Keeping them all charged is most challenging. You must monitor the battery icon and then find the right charger for the device.  Some bass-turd thought it would be a great idea to make each charger different. So I throw all the chargers in a drawer and try to remember which one I need.  Unfortunately, when I replace a device I don’t throw away the old charger.   After a while I forget what device the charger belongs to.  Then I can’t throw it out because I might need it to charge something, even though I have thrown away the device it belongs to a long time ago. Over time the number of obsolete chargers grows and grows.

So, these old chargers go in the drawer with the cables from my last five televisions and radios and cassette players and head phones. I bet I still have the one for my CD player!  But they do not just lay there peacefully.  Within that drawer all these cables engage in an orgy of Roman proportions.  The cords become spectacularly tightly intertwined into one large ball.  This is my best explanation for this phenomenon since it would take days for me to purposely entangle the cables this much and yet it happens naturally in that drawer. It gives a whole new meaning to the term hot cable sex.  Here is what my cable ball looks like. 

This massive cord entanglement caused a problem last week. I was on an important conference call using my speakerphone, but there was a motor running outside my home office which made it difficult to hear. I opened the drawer to get my headphones, but instead spent the next three minutes trying to remove them unsuccessfully from the cord orgy. Unfortunately, the meeting conversation continued and I wasn’t listening because I was distracted, desperately pulling and tugging at these cords every which way to get the head phones.  And then I do hear:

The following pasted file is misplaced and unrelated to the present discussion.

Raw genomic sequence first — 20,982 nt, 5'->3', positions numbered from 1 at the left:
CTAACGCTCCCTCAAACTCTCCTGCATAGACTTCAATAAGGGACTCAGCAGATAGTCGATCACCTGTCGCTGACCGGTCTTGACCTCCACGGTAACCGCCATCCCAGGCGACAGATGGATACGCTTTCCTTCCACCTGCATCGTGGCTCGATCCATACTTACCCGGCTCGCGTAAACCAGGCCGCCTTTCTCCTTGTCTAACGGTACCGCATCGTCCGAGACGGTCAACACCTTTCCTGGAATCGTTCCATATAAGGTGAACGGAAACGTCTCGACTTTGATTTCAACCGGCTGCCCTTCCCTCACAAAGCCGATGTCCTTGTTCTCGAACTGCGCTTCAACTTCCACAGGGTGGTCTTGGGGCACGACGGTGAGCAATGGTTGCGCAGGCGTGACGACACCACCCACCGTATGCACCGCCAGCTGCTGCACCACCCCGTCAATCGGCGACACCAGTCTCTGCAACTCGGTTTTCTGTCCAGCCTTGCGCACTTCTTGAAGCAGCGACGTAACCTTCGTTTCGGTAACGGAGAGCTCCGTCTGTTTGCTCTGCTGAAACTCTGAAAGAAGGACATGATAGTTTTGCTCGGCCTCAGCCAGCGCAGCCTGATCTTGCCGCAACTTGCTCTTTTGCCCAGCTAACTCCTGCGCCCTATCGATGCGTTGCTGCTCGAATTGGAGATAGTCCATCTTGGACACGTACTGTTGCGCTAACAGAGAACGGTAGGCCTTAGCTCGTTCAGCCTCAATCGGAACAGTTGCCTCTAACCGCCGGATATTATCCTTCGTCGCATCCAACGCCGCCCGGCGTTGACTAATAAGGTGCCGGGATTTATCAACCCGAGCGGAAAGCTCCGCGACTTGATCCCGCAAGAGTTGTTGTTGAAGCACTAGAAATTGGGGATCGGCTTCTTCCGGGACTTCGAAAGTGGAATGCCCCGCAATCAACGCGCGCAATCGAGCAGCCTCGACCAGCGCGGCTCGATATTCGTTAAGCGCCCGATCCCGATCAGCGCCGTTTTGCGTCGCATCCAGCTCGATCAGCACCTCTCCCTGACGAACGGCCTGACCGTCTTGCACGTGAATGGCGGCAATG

Boss: Ake, what do you think about all this?

Me: Uh, ah, uh … I think it’s a tangled mess, sir.

Boss: Brilliant observation Ake! That’s why you’re a V.P.!

Now if you are away from home and need a charge, it can cause some interesting situations.  When you need juice, it’s the most important thing that moment.  Every day, in a coffeehouse or airport somewhere, the same conversation takes place.

Guy: Can I plug my hub into your port, baby?

Girl: Why are you asking?

Guy: Just need some of your sweet juice, girl. I know you have what I need.

Girl: But I don’t know you.  Is it safe?

Guy: I’m clean. I use protection. My anti-virus software is up to date.

Girl: I guess you can stick it in.  Will you text me tomorrow?

Guy: Sure, if I have enough battery life. But I could be plugged into another girl’s port by that time.

And I do worry about how this device obsession interferes with human interaction as people interact more with their devices than other humans.  This may be why millennials are not getting married. You can’t form a relationship unless you actually talk. “Dude, did you see the way that beautiful woman is looking at you?”  Of course you didn’t, because you are staring at your phone. You poor pathetic putz, you. It used to be men search earnestly for a good wifey. Now they just settle for finding good wi-fi.

Who ever thought that “managing devices” would be part of your daily routine?  You know it’s bad when you try to send someone an email from your MP3.  And if you get “locked out” of your device, it causes you to panic until you get back in. I take solace in knowing that I am not the only one overrun by my many devices.  A speaker at a recent seminar claimed that there are now over five billion devices, more than the population of the earth.  If you are worried about the machines taking over, they already outnumber us.

I know you techno-masters are laughing at me right now for not using my iPhone for multiple functions which would eliminate some devices. But that would be too much work learning how to move all those files around.  I know that sounds stupid, but that’s the way an older brain functions.

At one point I had no devices and was in control of my life and my time. But over the years my devices grew in number and importance, and now to a certain extent control me. So now you could say ---- I am left to my own devices.